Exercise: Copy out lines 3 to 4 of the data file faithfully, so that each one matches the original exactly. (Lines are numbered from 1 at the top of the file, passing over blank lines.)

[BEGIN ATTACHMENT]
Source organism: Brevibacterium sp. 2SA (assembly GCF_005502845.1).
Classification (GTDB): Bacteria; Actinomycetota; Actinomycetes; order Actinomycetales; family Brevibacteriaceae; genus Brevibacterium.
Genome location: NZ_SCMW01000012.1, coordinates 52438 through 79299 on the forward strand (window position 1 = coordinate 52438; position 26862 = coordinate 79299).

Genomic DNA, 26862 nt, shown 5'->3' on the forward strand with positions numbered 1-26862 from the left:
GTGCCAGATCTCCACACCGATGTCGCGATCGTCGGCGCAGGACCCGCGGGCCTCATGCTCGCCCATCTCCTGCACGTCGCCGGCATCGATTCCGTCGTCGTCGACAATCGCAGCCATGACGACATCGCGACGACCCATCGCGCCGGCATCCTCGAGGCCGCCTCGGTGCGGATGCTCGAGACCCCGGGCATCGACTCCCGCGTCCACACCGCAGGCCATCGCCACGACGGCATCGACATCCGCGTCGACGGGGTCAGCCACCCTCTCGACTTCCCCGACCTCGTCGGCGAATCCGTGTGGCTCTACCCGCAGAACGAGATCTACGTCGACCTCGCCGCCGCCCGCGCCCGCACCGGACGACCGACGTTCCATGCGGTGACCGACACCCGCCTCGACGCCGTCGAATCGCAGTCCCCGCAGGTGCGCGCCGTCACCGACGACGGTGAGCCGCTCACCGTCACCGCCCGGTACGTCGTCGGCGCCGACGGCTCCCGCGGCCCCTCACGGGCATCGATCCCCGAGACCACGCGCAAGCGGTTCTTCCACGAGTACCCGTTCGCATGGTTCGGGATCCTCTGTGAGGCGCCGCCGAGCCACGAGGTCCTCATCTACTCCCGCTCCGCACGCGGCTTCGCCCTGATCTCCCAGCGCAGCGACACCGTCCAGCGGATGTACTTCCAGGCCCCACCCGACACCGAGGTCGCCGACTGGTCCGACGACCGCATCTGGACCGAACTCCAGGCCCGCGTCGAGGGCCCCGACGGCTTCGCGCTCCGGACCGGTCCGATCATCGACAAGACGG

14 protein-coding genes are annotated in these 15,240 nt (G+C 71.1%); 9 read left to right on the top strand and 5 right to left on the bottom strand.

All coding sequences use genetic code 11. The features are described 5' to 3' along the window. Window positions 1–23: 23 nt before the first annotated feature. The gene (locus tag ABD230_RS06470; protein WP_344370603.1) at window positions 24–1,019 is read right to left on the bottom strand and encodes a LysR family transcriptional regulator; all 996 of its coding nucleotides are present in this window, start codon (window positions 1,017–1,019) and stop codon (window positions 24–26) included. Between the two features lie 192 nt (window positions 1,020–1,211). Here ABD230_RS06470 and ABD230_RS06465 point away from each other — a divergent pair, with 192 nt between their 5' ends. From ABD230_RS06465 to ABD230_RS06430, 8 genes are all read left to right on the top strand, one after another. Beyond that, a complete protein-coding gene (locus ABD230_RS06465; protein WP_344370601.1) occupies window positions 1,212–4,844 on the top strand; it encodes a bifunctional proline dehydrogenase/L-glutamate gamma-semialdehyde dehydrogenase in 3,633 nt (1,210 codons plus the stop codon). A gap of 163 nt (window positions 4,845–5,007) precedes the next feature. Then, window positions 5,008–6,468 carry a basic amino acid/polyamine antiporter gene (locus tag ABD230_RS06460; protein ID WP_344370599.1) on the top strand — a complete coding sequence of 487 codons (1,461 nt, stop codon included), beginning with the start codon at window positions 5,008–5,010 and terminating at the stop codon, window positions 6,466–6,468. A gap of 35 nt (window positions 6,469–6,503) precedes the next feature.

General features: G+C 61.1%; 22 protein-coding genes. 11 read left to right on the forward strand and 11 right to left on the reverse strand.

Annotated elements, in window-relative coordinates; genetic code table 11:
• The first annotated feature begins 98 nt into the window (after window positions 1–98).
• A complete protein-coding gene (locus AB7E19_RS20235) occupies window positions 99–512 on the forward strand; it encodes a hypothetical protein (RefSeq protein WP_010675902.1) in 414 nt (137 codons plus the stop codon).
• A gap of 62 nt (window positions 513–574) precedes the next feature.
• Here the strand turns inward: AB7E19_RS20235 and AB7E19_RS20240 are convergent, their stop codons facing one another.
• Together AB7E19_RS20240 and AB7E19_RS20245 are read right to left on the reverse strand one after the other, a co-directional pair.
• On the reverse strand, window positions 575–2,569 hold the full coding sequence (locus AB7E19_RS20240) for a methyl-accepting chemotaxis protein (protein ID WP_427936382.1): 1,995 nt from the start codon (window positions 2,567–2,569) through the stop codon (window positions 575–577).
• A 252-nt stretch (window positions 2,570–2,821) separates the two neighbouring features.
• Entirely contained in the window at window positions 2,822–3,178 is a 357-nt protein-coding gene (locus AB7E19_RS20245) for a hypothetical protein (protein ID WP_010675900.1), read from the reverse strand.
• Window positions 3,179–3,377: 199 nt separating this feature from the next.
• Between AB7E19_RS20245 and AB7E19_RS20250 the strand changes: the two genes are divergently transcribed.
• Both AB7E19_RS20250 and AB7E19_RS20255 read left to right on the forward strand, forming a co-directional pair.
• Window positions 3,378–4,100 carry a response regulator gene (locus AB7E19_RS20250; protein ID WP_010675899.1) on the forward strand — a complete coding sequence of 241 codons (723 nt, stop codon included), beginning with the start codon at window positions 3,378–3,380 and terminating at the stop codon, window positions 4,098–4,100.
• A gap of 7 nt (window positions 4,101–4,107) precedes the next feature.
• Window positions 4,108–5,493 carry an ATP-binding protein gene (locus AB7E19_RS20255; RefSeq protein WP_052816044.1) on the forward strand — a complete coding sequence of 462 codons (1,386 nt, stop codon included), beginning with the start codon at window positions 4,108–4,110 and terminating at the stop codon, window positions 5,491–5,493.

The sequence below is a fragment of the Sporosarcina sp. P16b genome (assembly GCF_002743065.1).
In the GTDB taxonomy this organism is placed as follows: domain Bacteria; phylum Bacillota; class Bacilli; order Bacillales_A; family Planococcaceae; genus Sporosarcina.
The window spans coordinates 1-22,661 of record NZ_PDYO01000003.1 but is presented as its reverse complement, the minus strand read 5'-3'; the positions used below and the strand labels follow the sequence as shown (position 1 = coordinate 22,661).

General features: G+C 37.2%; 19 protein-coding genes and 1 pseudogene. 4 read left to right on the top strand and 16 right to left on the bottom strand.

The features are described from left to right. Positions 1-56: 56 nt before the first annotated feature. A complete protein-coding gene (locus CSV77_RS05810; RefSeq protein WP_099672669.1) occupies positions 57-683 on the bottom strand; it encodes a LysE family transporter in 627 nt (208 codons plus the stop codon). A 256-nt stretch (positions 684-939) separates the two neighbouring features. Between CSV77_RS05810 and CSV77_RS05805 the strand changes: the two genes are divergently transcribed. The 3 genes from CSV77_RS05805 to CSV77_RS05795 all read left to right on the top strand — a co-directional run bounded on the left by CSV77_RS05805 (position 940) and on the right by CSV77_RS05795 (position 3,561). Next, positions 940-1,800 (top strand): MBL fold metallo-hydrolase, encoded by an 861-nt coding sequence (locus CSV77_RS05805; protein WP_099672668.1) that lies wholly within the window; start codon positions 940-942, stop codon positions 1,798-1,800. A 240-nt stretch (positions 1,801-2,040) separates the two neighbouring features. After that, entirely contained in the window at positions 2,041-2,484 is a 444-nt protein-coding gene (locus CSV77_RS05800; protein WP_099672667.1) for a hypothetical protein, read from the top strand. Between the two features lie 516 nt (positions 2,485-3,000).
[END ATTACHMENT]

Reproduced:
Genome location: NZ_SCMW01000012.1, coordinates 52438 through 79299 on the forward strand (window position 1 = coordinate 52438; position 26862 = coordinate 79299).

Genomic DNA, 26862 nt, shown 5'->3' on the forward strand with positions numbered 1-26862 from the left: